Staff writer at Detroit Lakes Newspapers for the past 16 years, currently editor of the entertainment and community pages as well as covering city council and the Lake Park-Audubon School Board. Living in DL with my cat, Smokey.
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If you've never heard a woodwind quintet, you should start by hearing one of the best in the country. Grammy-nominated Imani Winds performs Thursday, Nov. 3, at 7:30 p.m. in Weld Hall on the Minnesota State University Moorhead campus. The event is the second in this year's Cheryl Nelson Lossett Performing Arts Series. While in Fargo-Moorhead, the group will also lead a masterclass for high school and college woodwind chamber groups. The masterclass takes place the same day (Nov. 3) from noon to 2 p.m. in Weld Hall. The masterclass is free and open to the public.
There's still a few more days to see "The Art of Labor," an exhibit in the Gallery at the Cultural Center in New York Mills. The exhibition, which runs through this Saturday, Oct. 8, highlights the work of Joseph Theroux, a painter originally from Wadena who now resides in Minneapolis. His paintings explore the relationship between humans and their work. Theroux creates iconic portraits of ordinary workers, using light and symbolism to portray the sacredness of labor.
When sisters Amanda Aho and Andrea Yliniemi were growing up in rural Becker County, they participated in a variety of 4-H activities as part of the Wolf Lake Woodchucks. "We always thought that we would love to have our kids be in the same club as we were," says Yliniemi. But when their kids reached school age, they discovered that the club had disbanded in 2005, as the number of kids participating in 4-H countywide was on the decline.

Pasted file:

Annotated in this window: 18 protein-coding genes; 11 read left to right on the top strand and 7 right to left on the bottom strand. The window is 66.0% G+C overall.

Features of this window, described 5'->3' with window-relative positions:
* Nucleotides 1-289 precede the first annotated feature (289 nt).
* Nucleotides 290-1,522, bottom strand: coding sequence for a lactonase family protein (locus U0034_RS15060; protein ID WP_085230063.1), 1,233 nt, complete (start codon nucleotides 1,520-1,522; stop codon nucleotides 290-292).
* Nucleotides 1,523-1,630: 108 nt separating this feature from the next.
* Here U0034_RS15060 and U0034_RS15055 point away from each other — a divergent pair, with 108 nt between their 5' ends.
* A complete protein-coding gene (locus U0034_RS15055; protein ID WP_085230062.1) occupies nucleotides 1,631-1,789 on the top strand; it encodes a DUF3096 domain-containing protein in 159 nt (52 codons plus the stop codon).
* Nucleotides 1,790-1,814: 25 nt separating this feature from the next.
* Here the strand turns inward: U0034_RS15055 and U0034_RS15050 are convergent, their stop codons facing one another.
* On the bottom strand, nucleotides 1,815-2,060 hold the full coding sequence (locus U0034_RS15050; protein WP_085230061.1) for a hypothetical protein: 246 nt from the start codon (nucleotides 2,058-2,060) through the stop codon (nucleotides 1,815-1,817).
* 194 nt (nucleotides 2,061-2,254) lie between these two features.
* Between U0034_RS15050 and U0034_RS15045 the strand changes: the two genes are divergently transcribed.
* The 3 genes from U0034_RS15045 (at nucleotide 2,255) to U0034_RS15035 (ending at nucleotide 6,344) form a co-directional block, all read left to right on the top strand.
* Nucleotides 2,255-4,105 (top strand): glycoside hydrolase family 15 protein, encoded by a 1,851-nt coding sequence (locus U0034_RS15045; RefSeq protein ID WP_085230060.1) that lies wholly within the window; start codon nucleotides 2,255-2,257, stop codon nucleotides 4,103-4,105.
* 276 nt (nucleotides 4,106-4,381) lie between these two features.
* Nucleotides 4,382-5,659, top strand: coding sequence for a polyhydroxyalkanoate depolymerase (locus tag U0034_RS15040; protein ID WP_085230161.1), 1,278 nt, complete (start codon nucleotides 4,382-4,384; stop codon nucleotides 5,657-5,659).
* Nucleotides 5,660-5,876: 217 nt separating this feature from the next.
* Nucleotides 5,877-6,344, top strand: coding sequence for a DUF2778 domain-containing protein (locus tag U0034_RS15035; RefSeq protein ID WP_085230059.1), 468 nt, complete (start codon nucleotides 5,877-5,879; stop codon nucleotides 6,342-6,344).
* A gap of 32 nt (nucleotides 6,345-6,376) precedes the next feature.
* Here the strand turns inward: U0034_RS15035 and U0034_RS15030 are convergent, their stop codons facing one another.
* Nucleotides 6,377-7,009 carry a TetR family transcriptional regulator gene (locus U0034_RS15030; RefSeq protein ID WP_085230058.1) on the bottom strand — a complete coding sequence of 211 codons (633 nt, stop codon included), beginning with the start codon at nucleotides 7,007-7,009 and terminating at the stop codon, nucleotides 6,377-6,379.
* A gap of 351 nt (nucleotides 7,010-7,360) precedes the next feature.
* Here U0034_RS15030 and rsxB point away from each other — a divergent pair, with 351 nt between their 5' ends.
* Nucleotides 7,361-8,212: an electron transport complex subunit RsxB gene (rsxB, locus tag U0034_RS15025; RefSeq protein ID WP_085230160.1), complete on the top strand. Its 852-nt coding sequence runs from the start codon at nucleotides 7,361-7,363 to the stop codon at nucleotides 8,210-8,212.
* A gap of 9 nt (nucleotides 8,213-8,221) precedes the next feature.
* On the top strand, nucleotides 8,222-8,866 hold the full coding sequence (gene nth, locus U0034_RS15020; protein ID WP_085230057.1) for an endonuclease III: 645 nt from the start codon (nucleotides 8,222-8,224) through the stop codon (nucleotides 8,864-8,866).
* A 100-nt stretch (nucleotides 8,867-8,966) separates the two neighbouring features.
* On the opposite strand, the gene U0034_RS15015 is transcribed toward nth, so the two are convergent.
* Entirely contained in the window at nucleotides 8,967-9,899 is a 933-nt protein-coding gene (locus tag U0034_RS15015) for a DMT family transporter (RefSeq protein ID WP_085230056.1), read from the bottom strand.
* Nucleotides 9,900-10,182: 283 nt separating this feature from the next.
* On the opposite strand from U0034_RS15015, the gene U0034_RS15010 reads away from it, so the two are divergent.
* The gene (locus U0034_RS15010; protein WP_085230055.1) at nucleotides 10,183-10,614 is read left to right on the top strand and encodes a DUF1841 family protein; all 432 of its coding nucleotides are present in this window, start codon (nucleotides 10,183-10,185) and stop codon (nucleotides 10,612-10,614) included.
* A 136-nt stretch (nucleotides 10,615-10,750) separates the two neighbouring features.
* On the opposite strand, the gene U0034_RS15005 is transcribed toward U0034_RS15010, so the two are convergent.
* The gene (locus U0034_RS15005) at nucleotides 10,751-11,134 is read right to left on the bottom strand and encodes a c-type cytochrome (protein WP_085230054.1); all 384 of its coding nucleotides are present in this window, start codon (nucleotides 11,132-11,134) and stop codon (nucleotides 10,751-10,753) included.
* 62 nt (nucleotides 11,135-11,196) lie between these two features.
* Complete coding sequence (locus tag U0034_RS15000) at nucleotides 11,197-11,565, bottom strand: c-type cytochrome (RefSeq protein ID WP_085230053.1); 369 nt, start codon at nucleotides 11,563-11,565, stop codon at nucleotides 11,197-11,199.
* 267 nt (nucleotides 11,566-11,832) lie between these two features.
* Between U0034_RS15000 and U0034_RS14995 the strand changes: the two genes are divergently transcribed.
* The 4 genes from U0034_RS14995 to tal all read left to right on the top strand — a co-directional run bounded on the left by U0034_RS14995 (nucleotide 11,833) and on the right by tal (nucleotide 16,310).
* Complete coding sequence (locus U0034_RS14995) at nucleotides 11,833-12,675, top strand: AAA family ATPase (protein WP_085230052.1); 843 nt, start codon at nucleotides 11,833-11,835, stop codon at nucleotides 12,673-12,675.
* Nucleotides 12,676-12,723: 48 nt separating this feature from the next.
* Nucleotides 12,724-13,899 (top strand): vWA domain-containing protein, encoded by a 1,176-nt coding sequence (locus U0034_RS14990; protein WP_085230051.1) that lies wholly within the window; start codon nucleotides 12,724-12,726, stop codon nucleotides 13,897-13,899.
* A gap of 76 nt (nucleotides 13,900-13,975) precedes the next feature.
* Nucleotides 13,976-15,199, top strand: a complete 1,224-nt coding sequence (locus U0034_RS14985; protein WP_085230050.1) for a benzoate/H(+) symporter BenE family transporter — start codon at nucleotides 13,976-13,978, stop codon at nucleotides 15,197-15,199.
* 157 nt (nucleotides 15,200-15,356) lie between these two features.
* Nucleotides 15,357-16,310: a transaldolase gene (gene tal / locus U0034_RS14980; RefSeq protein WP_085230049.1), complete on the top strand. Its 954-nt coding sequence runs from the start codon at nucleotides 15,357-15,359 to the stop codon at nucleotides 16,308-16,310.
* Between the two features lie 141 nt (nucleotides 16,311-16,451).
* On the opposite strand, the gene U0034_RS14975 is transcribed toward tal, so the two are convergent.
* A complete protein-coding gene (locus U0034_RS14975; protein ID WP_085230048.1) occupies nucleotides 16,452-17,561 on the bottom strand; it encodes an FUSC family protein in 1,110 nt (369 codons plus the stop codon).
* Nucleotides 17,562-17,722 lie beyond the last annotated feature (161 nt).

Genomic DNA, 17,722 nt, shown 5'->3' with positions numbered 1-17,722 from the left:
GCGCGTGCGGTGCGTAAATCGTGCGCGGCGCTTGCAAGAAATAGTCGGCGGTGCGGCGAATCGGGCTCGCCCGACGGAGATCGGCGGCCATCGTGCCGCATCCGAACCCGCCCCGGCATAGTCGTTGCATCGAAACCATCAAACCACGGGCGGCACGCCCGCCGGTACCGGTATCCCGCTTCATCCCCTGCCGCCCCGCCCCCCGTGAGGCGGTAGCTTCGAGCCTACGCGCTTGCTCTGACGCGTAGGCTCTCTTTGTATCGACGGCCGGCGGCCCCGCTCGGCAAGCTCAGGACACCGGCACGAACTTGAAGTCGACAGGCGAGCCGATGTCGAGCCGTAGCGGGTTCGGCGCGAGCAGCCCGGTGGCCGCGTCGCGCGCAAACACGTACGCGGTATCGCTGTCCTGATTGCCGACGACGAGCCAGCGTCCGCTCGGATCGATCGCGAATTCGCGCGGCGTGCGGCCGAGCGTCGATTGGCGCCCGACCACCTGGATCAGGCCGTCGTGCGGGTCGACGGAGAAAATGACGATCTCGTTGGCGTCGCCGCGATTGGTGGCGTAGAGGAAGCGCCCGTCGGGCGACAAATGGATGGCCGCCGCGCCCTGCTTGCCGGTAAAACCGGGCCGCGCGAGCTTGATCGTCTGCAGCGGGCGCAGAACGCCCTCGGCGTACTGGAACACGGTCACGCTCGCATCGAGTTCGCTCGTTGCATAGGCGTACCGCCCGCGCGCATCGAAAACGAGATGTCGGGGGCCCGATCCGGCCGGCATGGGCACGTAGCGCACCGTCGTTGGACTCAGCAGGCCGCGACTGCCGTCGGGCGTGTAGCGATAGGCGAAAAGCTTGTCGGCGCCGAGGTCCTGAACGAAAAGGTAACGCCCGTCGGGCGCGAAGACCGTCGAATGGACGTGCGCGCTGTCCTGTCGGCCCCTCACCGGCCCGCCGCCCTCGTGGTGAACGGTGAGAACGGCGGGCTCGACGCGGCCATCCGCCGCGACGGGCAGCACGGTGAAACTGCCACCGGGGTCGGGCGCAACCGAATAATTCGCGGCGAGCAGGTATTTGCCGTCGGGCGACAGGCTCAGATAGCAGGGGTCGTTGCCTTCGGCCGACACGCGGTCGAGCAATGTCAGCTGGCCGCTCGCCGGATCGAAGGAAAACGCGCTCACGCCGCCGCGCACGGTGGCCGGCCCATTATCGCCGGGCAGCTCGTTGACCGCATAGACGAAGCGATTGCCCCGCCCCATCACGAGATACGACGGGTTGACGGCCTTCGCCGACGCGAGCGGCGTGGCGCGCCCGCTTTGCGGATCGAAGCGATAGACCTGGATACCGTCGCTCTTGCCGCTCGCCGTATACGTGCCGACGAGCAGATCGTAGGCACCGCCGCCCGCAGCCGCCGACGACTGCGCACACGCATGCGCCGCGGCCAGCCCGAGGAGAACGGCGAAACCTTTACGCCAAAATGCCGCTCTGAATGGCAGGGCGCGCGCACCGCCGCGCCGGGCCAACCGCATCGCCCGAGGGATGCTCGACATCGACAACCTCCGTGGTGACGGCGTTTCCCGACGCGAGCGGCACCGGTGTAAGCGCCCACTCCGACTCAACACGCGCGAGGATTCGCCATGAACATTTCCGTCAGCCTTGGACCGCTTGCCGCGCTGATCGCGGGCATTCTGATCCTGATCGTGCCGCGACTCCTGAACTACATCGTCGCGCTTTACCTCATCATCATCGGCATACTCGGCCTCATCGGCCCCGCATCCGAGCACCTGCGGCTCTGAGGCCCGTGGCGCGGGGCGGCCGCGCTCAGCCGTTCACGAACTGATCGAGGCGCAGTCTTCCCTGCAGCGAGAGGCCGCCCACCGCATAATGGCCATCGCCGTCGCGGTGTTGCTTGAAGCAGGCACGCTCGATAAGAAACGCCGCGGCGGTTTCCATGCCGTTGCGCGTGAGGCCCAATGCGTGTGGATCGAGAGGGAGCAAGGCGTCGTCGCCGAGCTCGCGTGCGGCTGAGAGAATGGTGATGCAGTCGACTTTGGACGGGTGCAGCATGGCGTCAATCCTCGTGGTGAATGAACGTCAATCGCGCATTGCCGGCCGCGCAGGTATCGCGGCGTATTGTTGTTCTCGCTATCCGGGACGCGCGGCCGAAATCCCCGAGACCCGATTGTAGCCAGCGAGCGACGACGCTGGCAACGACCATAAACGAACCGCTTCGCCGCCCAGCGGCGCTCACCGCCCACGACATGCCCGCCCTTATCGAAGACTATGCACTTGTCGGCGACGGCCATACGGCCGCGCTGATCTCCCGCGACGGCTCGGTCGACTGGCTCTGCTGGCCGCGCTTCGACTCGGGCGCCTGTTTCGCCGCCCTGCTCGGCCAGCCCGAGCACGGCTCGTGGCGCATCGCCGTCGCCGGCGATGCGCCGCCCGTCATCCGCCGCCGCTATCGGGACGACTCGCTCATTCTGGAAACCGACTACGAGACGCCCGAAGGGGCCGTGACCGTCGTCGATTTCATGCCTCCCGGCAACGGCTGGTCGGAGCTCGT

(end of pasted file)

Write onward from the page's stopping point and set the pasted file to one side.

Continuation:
Once every two years, students at Waubun High School get to experience American democracy in action, first hand, with a five-day trip to Washington, D.C., through the Close Up Foundation. While in our nation's capitol, the students who choose to sign up for the program visit with Minnesota lawmakers on Capitol Hill, tour all the national presidential and war memorials, as well as the Smithsonian, the Pentagon, and the National Museum of American History, just to name a few.
It's been 42 years since Lakes Area Young Life began making a difference in the lives of local youth, and the faith-based ministry for middle school and high school aged kids is inviting the community to celebrate with them at its annual banquet.
Since its inception in 2011, the Patriot Assistance Dogs program has successfully paired 86 military veterans with service dogs trained to assist with their specific needs. This past Friday through Sunday, Sept. 23-25, the Detroit Lakes-based PAD program celebrated its five-year anniversary with a reunion weekend that culminated in a ceremony featuring one of its largest graduating classes ever. "We celebrated the graduation of 24 teams in the past 12 months," says PAD founder Linda Wiedewitsch, who also serves as a trainer and foster home provider for the program.
There was a certain buzz in the air at last Thursday's United Way Community Celebration. Well over 1,000 people swarmed the Detroit Lakes Pavilion—the largest crowd ever for the 12-year-old event—so when United Way of Becker County Executive Director LuAnn Porter saw that her two youngest sons, Brian and Mark, were there with their families, she was a bit surprised, but not really shocked, as they live in the area. When she saw that her oldest son Bobby had made the trip all the way from Shoreview to be there, however, she knew something was up.
Despite what recent headlines — and presidential candidate speeches — may have led the general public to believe, people of Muslim faith are not all that different from most Americans. "A lot of people have never met a Muslim," says Fauzia Haider, a member of the Center for Interfaith Projects in Fargo. "Our mission is to get rid of misconceptions and help improve understanding and mutual cooperation between people of different faiths.
When Election Day rolls around on Tuesday, Nov. 8, the Lake Park-Audubon School District will have a bit more at stake than the leadership of its school board — though that will be decided by the first contested election that the district has seen in many years. Of even bigger concern to the district this year is a question which will appear on the ballot, along with the school board candidates' names, seeking approval of a new operating levy referendum.